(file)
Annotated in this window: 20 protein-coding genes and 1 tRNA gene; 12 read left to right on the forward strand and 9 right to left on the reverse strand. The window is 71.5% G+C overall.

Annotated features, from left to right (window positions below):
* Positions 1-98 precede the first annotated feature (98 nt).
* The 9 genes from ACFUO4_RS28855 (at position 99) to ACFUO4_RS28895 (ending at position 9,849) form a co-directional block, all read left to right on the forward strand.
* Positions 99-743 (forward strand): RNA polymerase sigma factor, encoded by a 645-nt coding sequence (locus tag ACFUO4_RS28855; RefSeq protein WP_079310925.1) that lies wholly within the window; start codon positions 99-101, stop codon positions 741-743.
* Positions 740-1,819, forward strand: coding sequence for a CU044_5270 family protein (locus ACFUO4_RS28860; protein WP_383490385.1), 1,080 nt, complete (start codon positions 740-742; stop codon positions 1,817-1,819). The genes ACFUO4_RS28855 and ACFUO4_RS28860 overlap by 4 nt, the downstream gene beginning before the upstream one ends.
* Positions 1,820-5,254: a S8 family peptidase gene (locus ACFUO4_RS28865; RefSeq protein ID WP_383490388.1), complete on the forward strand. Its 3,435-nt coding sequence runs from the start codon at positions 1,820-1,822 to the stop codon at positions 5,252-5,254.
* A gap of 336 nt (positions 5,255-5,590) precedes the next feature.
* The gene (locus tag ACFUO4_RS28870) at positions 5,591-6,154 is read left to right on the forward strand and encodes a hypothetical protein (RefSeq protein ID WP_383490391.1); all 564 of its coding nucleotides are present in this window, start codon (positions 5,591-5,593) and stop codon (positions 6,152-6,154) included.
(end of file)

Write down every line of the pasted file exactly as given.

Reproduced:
Annotated in this window: 20 protein-coding genes and 1 tRNA gene; 12 read left to right on the forward strand and 9 right to left on the reverse strand. The window is 71.5% G+C overall.

Annotated features, from left to right (window positions below):
* Positions 1-98 precede the first annotated feature (98 nt).
* The 9 genes from ACFUO4_RS28855 (at position 99) to ACFUO4_RS28895 (ending at position 9,849) form a co-directional block, all read left to right on the forward strand.
* Positions 99-743 (forward strand): RNA polymerase sigma factor, encoded by a 645-nt coding sequence (locus tag ACFUO4_RS28855; RefSeq protein WP_079310925.1) that lies wholly within the window; start codon positions 99-101, stop codon positions 741-743.
* Positions 740-1,819, forward strand: coding sequence for a CU044_5270 family protein (locus ACFUO4_RS28860; protein WP_383490385.1), 1,080 nt, complete (start codon positions 740-742; stop codon positions 1,817-1,819). The genes ACFUO4_RS28855 and ACFUO4_RS28860 overlap by 4 nt, the downstream gene beginning before the upstream one ends.
* Positions 1,820-5,254: a S8 family peptidase gene (locus ACFUO4_RS28865; RefSeq protein ID WP_383490388.1), complete on the forward strand. Its 3,435-nt coding sequence runs from the start codon at positions 1,820-1,822 to the stop codon at positions 5,252-5,254.
* A gap of 336 nt (positions 5,255-5,590) precedes the next feature.
* The gene (locus tag ACFUO4_RS28870) at positions 5,591-6,154 is read left to right on the forward strand and encodes a hypothetical protein (RefSeq protein ID WP_383490391.1); all 564 of its coding nucleotides are present in this window, start codon (positions 5,591-5,593) and stop codon (positions 6,152-6,154) included.